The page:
In some European cities, jobbing printing was essential for the subsistence of the book industry during the early modern period. In Barcelona, for instance, printing-houses lacked long-term capital investment in order to print books on a large scale. Therefore, printers routinely worked on a short-term basis, producing a great number of daily single sheets which could be easily sold and which returned money almost immediately. At the end of the seventeenth century there were twelve printing-houses in Barcelona, where about 40,000 people resided. How is it possible that a small city like that had such a large number of printers operating at the same time? The answer is simple: the main work of the printing-houses was the production of ephemera, not only for institutions but also for individuals, who found in typography a fast and cheap way to reproduce documents.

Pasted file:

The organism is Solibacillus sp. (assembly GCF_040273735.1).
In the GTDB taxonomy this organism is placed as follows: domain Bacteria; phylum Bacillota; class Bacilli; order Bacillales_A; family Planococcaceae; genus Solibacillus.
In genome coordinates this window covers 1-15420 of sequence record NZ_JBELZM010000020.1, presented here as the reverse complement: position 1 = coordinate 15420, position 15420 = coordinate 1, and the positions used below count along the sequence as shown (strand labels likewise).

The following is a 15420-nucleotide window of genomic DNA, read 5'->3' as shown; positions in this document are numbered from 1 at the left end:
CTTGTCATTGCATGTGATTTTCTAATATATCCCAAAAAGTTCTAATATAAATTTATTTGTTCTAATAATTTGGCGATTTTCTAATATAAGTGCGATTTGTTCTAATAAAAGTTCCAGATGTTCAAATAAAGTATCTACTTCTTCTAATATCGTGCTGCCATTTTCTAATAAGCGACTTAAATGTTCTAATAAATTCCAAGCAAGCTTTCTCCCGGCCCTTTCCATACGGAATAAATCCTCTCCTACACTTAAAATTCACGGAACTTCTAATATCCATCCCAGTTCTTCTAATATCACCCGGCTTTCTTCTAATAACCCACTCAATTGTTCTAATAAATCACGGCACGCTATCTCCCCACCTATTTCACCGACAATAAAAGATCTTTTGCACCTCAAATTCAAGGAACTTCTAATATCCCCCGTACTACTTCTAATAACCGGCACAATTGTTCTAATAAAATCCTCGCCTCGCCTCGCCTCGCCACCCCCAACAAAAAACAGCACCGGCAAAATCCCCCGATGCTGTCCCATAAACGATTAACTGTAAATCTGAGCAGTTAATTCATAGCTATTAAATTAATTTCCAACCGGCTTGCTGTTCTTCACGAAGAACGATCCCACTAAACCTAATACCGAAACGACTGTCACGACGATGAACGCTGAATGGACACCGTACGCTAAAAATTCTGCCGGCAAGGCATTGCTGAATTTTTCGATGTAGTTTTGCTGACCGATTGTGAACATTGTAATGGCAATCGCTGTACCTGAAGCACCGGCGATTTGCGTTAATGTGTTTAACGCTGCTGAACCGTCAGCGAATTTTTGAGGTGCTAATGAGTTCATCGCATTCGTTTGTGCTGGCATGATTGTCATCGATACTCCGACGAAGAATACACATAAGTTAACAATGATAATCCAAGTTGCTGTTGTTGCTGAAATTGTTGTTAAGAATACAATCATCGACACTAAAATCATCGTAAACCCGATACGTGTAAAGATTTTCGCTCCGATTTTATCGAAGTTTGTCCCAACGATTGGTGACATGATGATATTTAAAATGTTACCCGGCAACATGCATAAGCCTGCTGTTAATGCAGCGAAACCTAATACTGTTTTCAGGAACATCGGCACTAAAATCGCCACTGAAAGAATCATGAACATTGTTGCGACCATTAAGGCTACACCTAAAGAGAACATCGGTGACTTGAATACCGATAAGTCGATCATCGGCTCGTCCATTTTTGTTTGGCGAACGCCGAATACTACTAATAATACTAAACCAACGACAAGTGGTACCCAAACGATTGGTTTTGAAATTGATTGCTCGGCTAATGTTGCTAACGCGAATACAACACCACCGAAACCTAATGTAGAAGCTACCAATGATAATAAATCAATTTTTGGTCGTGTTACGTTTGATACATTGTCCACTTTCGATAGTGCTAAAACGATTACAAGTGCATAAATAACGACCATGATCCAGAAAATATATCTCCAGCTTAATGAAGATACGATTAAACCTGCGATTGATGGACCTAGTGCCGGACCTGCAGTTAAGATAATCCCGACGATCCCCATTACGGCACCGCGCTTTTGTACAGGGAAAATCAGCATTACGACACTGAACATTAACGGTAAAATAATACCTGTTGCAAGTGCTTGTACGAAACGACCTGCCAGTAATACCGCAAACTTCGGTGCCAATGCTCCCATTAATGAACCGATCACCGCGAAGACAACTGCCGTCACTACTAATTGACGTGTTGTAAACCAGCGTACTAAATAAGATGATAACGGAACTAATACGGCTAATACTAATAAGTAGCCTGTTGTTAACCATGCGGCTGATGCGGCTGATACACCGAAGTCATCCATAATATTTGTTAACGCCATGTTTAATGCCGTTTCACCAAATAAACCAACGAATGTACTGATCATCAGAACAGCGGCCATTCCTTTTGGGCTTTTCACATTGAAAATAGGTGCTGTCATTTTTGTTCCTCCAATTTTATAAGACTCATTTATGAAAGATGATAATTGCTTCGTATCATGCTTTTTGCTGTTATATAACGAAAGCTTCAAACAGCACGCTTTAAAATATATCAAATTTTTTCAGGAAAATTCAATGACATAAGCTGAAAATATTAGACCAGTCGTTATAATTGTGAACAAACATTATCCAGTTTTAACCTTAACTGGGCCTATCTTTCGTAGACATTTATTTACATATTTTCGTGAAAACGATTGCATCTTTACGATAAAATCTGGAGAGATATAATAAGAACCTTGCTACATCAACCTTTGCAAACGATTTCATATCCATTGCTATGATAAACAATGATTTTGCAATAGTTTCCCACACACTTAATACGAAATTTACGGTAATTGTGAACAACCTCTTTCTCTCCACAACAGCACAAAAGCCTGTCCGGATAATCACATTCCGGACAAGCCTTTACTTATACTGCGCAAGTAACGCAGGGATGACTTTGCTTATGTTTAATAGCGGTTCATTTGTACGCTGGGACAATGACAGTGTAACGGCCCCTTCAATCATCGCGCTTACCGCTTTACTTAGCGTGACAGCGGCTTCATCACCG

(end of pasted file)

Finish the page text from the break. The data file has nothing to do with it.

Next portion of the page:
The use of typography reached almost every area of people’s activity: politics and administration, economy and trade, justice and public order, defence, prevention of disease, religion, circulation of information and education. This paper aims to show, taking the case of Barcelona, that the most significant contribution of the use of typography to the development of early modern society was not the book itself, but rather broadsheets and other small ephemeral printed papers – especially billets –, which aided the work of the administration and political institutions in communication and governance.